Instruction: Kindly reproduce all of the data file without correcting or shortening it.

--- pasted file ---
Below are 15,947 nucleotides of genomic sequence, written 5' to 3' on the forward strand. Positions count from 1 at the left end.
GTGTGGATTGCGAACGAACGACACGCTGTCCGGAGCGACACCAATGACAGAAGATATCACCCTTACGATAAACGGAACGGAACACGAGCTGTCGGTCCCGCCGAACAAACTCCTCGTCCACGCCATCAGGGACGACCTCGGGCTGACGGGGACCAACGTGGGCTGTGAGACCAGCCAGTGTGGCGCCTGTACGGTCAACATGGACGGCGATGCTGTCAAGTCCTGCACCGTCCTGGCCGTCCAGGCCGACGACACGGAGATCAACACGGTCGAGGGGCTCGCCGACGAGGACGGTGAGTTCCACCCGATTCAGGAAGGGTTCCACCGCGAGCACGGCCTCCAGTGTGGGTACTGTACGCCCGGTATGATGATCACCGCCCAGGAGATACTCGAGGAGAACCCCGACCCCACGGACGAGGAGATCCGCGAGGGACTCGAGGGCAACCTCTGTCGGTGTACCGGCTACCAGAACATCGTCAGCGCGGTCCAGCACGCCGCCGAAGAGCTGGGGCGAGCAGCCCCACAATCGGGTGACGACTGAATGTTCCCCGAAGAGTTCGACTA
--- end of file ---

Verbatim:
Below are 15,947 nucleotides of genomic sequence, written 5' to 3' on the forward strand. Positions count from 1 at the left end.
GTGTGGATTGCGAACGAACGACACGCTGTCCGGAGCGACACCAATGACAGAAGATATCACCCTTACGATAAACGGAACGGAACACGAGCTGTCGGTCCCGCCGAACAAACTCCTCGTCCACGCCATCAGGGACGACCTCGGGCTGACGGGGACCAACGTGGGCTGTGAGACCAGCCAGTGTGGCGCCTGTACGGTCAACATGGACGGCGATGCTGTCAAGTCCTGCACCGTCCTGGCCGTCCAGGCCGACGACACGGAGATCAACACGGTCGAGGGGCTCGCCGACGAGGACGGTGAGTTCCACCCGATTCAGGAAGGGTTCCACCGCGAGCACGGCCTCCAGTGTGGGTACTGTACGCCCGGTATGATGATCACCGCCCAGGAGATACTCGAGGAGAACCCCGACCCCACGGACGAGGAGATCCGCGAGGGACTCGAGGGCAACCTCTGTCGGTGTACCGGCTACCAGAACATCGTCAGCGCGGTCCAGCACGCCGCCGAAGAGCTGGGGCGAGCAGCCCCACAATCGGGTGACGACTGAATGTTCCCCGAAGAGTTCGACTA